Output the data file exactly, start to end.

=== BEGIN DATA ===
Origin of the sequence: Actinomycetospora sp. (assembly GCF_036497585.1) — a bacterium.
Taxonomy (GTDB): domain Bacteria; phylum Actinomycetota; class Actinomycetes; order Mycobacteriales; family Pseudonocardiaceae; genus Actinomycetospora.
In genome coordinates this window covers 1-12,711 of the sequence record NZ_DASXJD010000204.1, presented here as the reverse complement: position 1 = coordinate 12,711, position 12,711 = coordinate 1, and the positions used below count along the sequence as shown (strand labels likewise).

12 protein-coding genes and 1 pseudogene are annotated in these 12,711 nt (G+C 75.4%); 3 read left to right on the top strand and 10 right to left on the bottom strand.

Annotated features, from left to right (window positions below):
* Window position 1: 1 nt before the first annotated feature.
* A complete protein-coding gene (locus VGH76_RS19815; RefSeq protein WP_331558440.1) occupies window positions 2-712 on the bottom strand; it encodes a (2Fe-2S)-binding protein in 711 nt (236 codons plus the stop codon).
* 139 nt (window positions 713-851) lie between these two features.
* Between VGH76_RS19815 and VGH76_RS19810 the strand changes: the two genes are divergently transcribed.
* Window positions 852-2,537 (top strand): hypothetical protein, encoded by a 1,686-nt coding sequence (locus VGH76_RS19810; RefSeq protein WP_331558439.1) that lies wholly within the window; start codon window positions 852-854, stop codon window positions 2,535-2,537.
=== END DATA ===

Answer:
Origin of the sequence: Actinomycetospora sp. (assembly GCF_036497585.1) — a bacterium.
Taxonomy (GTDB): domain Bacteria; phylum Actinomycetota; class Actinomycetes; order Mycobacteriales; family Pseudonocardiaceae; genus Actinomycetospora.
In genome coordinates this window covers 1-12,711 of the sequence record NZ_DASXJD010000204.1, presented here as the reverse complement: position 1 = coordinate 12,711, position 12,711 = coordinate 1, and the positions used below count along the sequence as shown (strand labels likewise).

12 protein-coding genes and 1 pseudogene are annotated in these 12,711 nt (G+C 75.4%); 3 read left to right on the top strand and 10 right to left on the bottom strand.

Annotated features, from left to right (window positions below):
* Window position 1: 1 nt before the first annotated feature.
* A complete protein-coding gene (locus VGH76_RS19815; RefSeq protein WP_331558440.1) occupies window positions 2-712 on the bottom strand; it encodes a (2Fe-2S)-binding protein in 711 nt (236 codons plus the stop codon).
* 139 nt (window positions 713-851) lie between these two features.
* Between VGH76_RS19815 and VGH76_RS19810 the strand changes: the two genes are divergently transcribed.
* Window positions 852-2,537 (top strand): hypothetical protein, encoded by a 1,686-nt coding sequence (locus VGH76_RS19810; RefSeq protein WP_331558439.1) that lies wholly within the window; start codon window positions 852-854, stop codon window positions 2,535-2,537.